Overcoming the “agency problem”, whereby managers act in their own self-interest rather than the interest of the merged company is also important for executing a successful merger integration. Andreas Knobloch of Humatica notes, “Solving the agency problem is critical for Buy & Build deals which need quick integration within a short holding period”. Providing equity stakes to leadership is a key lever with typically 10-15% of ordinary equity reserved for management. Aligning executive financial interests with the common purpose and merger milestones clearly helps.

How leadership manages the inevitable “moments-of-truth” in a merger also plays a role in building trust in the organization and the process. In particular, how are insecure leaders or those looking to (ab)use their power for personal advantage during the merger window dealt with? Executive actions in these cases speaks much louder than words. What senior leadership “does”, rather than what it “says” has a strong impact on culture, trust, collaboration and merger success. In particular, firing the right people in the wrong way is the surest method to derail the merger. The senior executive in charge of an integration needs high EQ to be able to interpret actions from the perspective of rank & file employees and make sure that changes send the right signals that promote constructive collaboration.

Buy & Build acquisitions are a great opportunity to arbitrage cultures. That is, taking the best of each firm’s culture and leaving the worst of each behind. If unmanaged, cultural differences are one of the main reasons why mergers fail. But “culture” is too broad a term and can mean many things. It’s therefore critical to break culture down to actionable unique behaviors, beliefs and decision-processes that can be compared and engineered in the merged company. The first step is to gain fact-based transparency on each company’s organization and culture. From this, the joint management can collectively define the culture they want to create, and document it. According to Knobloch, “once defined, the culture should be translated into concrete expectations for behaviors and anchored in collective values”.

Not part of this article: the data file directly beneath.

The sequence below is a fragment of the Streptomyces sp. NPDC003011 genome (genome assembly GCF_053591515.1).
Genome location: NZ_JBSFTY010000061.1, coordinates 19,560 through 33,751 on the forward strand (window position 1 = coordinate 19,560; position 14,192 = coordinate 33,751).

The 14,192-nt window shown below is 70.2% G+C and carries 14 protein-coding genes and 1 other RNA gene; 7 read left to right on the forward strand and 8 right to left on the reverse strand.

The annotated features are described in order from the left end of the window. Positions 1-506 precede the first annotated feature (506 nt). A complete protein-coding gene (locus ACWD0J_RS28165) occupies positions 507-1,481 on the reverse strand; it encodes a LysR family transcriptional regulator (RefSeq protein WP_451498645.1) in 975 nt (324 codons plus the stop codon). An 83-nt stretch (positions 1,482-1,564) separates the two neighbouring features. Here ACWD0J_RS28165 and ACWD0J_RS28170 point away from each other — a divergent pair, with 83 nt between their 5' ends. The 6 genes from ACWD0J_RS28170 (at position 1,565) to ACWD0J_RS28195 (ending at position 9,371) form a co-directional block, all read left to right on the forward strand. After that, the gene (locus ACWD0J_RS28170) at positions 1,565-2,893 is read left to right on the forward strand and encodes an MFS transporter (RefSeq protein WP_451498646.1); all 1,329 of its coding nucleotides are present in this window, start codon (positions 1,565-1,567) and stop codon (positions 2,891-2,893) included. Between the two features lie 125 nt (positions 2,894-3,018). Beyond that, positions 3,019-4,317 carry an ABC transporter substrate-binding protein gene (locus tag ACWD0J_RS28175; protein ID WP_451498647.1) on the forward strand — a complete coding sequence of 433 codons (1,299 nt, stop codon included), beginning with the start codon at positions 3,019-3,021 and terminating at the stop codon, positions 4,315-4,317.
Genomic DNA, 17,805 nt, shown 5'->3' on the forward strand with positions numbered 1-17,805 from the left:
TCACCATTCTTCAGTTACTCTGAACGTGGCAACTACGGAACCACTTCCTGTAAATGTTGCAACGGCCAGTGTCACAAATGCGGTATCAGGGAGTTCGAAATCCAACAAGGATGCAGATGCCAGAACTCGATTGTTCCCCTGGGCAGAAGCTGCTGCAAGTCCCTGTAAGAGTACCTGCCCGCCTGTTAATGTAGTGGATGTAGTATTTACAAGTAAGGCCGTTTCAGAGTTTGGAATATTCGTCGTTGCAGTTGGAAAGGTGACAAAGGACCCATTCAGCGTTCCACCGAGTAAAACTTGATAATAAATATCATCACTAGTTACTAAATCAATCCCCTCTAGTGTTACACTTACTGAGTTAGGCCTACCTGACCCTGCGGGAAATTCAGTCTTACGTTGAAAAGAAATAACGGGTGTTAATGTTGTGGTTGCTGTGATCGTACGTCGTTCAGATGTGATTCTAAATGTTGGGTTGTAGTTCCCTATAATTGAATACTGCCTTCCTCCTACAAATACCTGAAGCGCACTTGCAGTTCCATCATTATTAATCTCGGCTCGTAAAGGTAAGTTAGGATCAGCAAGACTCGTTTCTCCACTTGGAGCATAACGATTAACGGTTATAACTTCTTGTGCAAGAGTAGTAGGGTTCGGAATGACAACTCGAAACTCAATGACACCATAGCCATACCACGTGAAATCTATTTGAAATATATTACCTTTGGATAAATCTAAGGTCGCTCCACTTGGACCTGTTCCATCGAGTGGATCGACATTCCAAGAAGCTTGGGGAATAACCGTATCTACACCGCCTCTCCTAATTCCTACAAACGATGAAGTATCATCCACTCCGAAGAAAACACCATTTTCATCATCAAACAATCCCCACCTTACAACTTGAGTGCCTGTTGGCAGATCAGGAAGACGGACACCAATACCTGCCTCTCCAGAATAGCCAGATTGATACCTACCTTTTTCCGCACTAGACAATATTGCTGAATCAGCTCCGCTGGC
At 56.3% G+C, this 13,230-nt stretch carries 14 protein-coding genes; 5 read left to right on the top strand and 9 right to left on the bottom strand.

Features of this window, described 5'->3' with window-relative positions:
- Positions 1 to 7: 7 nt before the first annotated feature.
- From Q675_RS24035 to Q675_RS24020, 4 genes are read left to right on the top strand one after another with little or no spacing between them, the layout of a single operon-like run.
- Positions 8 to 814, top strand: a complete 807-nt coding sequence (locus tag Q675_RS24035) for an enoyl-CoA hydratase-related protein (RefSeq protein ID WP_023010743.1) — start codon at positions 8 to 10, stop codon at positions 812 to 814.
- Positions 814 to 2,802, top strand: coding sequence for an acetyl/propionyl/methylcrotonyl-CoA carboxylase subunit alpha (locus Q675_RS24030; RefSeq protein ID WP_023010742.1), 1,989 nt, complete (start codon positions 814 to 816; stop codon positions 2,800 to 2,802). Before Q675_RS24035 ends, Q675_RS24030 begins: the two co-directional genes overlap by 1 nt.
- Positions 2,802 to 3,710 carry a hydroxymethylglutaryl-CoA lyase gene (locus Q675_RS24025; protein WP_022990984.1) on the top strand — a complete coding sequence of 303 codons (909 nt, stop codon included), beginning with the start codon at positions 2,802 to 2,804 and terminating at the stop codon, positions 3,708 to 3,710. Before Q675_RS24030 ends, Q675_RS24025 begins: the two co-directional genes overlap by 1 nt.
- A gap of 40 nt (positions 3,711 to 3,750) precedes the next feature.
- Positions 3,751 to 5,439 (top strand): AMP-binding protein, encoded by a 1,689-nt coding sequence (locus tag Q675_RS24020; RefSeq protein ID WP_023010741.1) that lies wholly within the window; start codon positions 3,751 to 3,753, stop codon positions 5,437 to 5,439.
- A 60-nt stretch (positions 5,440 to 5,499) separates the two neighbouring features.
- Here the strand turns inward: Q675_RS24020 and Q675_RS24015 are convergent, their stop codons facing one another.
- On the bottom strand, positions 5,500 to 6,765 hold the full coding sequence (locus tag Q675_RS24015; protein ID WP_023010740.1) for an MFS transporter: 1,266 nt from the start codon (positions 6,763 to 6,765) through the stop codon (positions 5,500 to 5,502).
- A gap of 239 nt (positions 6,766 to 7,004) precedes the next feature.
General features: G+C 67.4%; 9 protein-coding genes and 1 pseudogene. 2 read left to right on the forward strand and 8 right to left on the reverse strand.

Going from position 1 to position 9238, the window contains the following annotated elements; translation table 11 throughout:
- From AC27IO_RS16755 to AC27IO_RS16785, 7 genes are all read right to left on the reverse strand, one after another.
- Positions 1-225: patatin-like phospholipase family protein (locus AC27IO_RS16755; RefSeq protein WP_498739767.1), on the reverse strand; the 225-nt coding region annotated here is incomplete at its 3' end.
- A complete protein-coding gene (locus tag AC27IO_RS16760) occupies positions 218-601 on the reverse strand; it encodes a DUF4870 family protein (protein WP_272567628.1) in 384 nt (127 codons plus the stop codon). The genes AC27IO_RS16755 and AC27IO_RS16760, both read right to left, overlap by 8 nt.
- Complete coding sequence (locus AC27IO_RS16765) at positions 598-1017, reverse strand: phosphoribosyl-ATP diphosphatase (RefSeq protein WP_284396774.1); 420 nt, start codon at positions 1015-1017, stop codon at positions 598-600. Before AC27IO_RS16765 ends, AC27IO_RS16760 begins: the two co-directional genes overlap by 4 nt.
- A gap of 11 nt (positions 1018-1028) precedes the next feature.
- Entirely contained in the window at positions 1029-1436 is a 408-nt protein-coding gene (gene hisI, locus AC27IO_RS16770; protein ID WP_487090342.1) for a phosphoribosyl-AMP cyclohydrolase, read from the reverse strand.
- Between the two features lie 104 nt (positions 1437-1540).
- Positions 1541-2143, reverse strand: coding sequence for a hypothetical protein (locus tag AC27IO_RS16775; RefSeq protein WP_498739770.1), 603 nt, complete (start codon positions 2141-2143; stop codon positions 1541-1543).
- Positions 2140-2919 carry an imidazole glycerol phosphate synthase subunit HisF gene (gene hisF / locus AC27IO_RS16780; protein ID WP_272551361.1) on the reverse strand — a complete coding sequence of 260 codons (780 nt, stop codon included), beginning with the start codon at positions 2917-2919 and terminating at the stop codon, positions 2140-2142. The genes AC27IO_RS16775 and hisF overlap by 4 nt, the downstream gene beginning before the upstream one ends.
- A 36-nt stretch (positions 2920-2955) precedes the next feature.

Merger success is based on jointly making and implementing many good decisions on everything from leadership structures down to which suppliers to use for office supplies. The foundation for this is trust between the merging organizations at all levels – but clearly, starting at the top. Objective, fact-based transparency on each company’s strengths, weaknesses, culture, structures, processes and norms is the starting spot for avoiding misunderstanding and building trust. It’s the basis for engineering a collaborative merger that delivers on the promise of Buy & Build value growth.

Click here to read the 5th and final article on Integration Governance.

Thanks to Andros Payne and Louis de Guyenro for co-authoring this article. Louis’s master thesis on Buy & Builds at École polytechnique fédérale de Lausanne (EPFL) in collaboration with ESDEC and Gilde Buy Out Partners has laid the foundation for this article series.